Monday Morning Tai Chi Training Tip #417
Expanding the Brain
Try this simple exercise. Take a finger, and touch something solid. Anything. Now where do you feel this? Do this before you go on.
Next, touch something solid with another part of your body, say your forearm. Where do you feel this? Do this before going on.
So, where did you feel the first and second touches? If you are like most people, you will say the finger and forearm. Right? But actually, you are feeling these sensations in the brain, not the finger or forearm. You think that you feel this sensation in the finger and forearm, but it is actually happening in the brain. That is because the brain is receiving a nerve pressure impulse from the finger, sending this electric energy up the nerves, into the brain. If you touched your right index finger, for instance, it goes into the left side of the brain into the hand compartment.
This doesn’t seem right somehow, but I could prove it to you by cutting the nerve that goes from the finger to the brain, and have you touch something, and you wouldn’t feel it. The feeling is not in the finger. It is in the brain.
The first time, as a baby, when you touched, there was no connection yet. The first touch created a new pathway, and your brain grew bigger. If you then touched with your left index finger, it went into the right side of the brain, into the hand compartment, and the brain grew larger. Every sensation makes the brain grow as you make more and more connections.
Another interesting aspect to all this, is that the stronger the sensation, the larger the pathway to the brain and a larger area devoted to this stronger impulse. This is because the brain conceives this stronger sensation as more important, so it should be easier to retrieve the information. For instance, if as a baby, you touch a flame, you quickly learn not to do that again. That pathway is very strong for good reason.
Further, the more you do the same action, over and over, the larger the pathway becomes, until it becomes so connected that it becomes a habit and is taken out of the conscious mind into automatic. Think about learning a skill, like riding a bike. At first, most people’s bodies don’t know what to do, and most fall. Then the muscles and nerves learn what is needed to do this action and it becomes automatic. And once these “bike riding” pathways are created, you never lose them unless the pathway is broken through a nerve/brain problem.
We learn a new skill and our brains grow, and the new larger brain is capable of even more new learning. Just think about that.
So, learning Tai Chi increases the size of the brain, and it is my experience that the longer forms allow for more new neural pathways to be created, leading to more benefit. This theory motivated my creation of the form I call “Gilman’s Modified Yang Form”. By making all the repeated moves have different applications, thereby creating different neural pathways, I feel I am gaining more ability to react to ever more situations.
When I teach the form, I have students work on applications right from the start. I do this so the students can understand the reality of what they are doing, and they create a real, neural pathway, not an imaginary one. Using, at the beginning, your imagination, will not create a solid pathway. If I say, ”imagine grabbing a wrist, and pulling it down while twisting”, most would have a very difficult time if they have never done such a thing before. But do it even once with someone else, and you will most likely be able to imagine it again because you created a path from your body to your mind for this action. And then you can concentrate ever more deeply as you practice. What part of my hand am I grabbing with? Where does this twisting motion originate from? How can I connect all this to my center? Working with a partner will make all this so much easier to learn and practice.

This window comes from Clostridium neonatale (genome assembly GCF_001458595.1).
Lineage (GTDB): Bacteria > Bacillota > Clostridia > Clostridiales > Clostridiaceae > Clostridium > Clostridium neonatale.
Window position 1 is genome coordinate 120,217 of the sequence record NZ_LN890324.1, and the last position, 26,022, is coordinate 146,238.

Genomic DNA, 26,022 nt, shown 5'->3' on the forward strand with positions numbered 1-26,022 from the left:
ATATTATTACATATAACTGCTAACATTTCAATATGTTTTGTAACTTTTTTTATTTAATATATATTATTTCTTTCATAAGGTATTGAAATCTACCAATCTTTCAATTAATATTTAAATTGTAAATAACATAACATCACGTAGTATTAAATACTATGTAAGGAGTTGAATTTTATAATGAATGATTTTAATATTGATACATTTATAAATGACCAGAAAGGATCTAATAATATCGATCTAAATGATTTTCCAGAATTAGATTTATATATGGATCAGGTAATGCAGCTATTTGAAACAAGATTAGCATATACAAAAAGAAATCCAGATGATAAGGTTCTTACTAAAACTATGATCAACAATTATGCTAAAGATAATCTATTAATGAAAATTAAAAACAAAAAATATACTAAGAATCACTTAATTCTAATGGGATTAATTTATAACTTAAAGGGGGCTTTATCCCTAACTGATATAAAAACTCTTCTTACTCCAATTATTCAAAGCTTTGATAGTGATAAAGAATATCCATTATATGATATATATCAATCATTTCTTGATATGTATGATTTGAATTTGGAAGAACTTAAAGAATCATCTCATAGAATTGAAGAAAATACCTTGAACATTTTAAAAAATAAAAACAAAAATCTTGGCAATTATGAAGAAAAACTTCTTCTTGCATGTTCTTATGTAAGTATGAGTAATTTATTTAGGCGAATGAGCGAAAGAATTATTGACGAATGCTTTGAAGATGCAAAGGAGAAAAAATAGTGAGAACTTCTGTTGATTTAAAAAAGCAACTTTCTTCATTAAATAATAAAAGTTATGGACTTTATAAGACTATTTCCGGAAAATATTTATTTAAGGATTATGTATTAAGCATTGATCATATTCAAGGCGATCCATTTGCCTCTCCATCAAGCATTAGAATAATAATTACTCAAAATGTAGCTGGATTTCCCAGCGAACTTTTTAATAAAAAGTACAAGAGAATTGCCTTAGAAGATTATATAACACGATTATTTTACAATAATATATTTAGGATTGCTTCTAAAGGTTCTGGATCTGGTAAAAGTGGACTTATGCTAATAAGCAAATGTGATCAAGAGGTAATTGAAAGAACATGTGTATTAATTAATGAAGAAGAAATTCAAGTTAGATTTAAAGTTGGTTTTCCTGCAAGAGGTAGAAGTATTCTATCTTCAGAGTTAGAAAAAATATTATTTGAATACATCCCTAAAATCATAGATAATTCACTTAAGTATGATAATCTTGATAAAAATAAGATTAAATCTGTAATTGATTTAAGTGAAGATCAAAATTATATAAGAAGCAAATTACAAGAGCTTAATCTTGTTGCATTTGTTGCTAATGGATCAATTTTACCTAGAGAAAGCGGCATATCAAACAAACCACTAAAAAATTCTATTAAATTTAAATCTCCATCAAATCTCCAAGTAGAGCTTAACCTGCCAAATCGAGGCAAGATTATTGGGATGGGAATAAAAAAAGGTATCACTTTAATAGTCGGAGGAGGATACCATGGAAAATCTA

So my advice to all students and instructors is don’t be afraid to use partners to help gain real nerve pathways. If you don’t have a partner, then you must use your imagination, but figure out how to create more reality to your movements. Be creative. For instance, in the grab the arm and twist example, you can take hold of a doorknob and turn it. How does that feel? Where in your hand do you touch the knob? Where in the body does the twist originate from?
Pull things that are behind you or in front of you, push things forward and sideways, twist them, slap them, press down and forward. Punch and kick. Use each arm, use both arms at the same time. Look to your form and figure out what each movement is doing, and “feel” what that would feel like in reality. Go deep. You have the rest of your life to enjoy the ever increasing body/mind connection possibilities. Do your form as usual, then do it to the other side. Train both sides of your body, thereby increasing the size of your brain on both sides, and the connections between the two. Use your Tai Chi practice to get physically, emotionally, and mentally healthy. Good luck.
Note: I put this out some years ago but feel it is important, so enjoy.